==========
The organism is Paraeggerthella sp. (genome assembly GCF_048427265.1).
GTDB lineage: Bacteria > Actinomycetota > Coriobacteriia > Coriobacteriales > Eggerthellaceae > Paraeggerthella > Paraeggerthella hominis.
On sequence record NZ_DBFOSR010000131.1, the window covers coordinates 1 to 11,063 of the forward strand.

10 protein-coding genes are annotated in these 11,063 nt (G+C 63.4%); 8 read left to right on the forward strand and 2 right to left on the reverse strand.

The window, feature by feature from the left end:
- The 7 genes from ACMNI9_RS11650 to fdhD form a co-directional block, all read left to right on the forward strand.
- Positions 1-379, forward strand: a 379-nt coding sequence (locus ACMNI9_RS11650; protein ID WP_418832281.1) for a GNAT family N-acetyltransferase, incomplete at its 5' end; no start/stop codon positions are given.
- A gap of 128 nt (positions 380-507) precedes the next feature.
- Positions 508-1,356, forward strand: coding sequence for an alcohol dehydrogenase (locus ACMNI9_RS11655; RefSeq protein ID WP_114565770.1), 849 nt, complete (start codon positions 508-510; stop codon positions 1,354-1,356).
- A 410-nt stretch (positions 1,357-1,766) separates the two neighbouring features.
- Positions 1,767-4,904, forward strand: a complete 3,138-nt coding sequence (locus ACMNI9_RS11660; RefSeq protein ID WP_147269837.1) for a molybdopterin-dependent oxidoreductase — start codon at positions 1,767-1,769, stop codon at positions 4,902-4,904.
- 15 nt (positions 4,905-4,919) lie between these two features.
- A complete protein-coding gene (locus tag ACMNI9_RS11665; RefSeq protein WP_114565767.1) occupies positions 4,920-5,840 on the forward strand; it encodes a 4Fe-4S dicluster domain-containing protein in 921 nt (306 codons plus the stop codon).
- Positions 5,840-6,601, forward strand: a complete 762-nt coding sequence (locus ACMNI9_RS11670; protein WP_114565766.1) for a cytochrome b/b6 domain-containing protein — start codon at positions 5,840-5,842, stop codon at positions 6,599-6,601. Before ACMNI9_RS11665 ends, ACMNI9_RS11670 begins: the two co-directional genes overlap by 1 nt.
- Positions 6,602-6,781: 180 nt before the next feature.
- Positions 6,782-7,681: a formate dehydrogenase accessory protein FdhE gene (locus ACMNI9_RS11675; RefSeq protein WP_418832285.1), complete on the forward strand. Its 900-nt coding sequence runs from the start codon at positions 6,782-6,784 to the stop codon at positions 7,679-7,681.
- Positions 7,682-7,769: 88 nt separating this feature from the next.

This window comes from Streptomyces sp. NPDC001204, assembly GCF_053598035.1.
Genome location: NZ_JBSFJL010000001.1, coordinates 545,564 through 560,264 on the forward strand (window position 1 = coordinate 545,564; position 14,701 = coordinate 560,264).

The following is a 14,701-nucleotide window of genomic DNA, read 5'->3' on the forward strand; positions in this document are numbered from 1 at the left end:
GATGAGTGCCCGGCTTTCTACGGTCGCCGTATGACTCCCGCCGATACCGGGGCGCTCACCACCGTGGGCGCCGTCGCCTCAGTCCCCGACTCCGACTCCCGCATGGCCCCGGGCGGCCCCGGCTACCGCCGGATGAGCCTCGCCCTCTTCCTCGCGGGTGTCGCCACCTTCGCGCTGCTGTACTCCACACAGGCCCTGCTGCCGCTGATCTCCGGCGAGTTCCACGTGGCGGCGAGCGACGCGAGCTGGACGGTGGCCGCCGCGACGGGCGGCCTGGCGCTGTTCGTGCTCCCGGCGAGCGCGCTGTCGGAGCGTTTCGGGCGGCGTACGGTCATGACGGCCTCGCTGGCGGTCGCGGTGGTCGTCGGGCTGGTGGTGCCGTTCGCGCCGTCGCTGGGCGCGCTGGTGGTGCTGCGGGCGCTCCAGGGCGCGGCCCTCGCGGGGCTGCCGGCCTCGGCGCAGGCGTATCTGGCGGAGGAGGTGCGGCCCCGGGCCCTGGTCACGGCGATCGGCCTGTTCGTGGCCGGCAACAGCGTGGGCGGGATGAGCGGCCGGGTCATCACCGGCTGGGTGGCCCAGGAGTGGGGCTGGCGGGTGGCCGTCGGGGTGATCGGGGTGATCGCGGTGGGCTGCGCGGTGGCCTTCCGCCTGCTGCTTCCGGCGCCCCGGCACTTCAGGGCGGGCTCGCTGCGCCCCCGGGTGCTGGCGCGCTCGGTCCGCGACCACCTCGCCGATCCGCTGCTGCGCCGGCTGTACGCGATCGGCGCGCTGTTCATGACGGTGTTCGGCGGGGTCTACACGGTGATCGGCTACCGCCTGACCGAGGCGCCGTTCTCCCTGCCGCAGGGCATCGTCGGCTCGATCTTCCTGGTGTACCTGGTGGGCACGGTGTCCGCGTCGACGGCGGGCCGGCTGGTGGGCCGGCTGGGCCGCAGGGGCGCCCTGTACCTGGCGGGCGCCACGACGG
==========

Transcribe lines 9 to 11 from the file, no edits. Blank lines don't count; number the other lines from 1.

- Positions 508-1,356, forward strand: coding sequence for an alcohol dehydrogenase (locus ACMNI9_RS11655; RefSeq protein ID WP_114565770.1), 849 nt, complete (start codon positions 508-510; stop codon positions 1,354-1,356).
- A 410-nt stretch (positions 1,357-1,766) separates the two neighbouring features.
- Positions 1,767-4,904, forward strand: a complete 3,138-nt coding sequence (locus ACMNI9_RS11660; RefSeq protein ID WP_147269837.1) for a molybdopterin-dependent oxidoreductase — start codon at positions 1,767-1,769, stop codon at positions 4,902-4,904.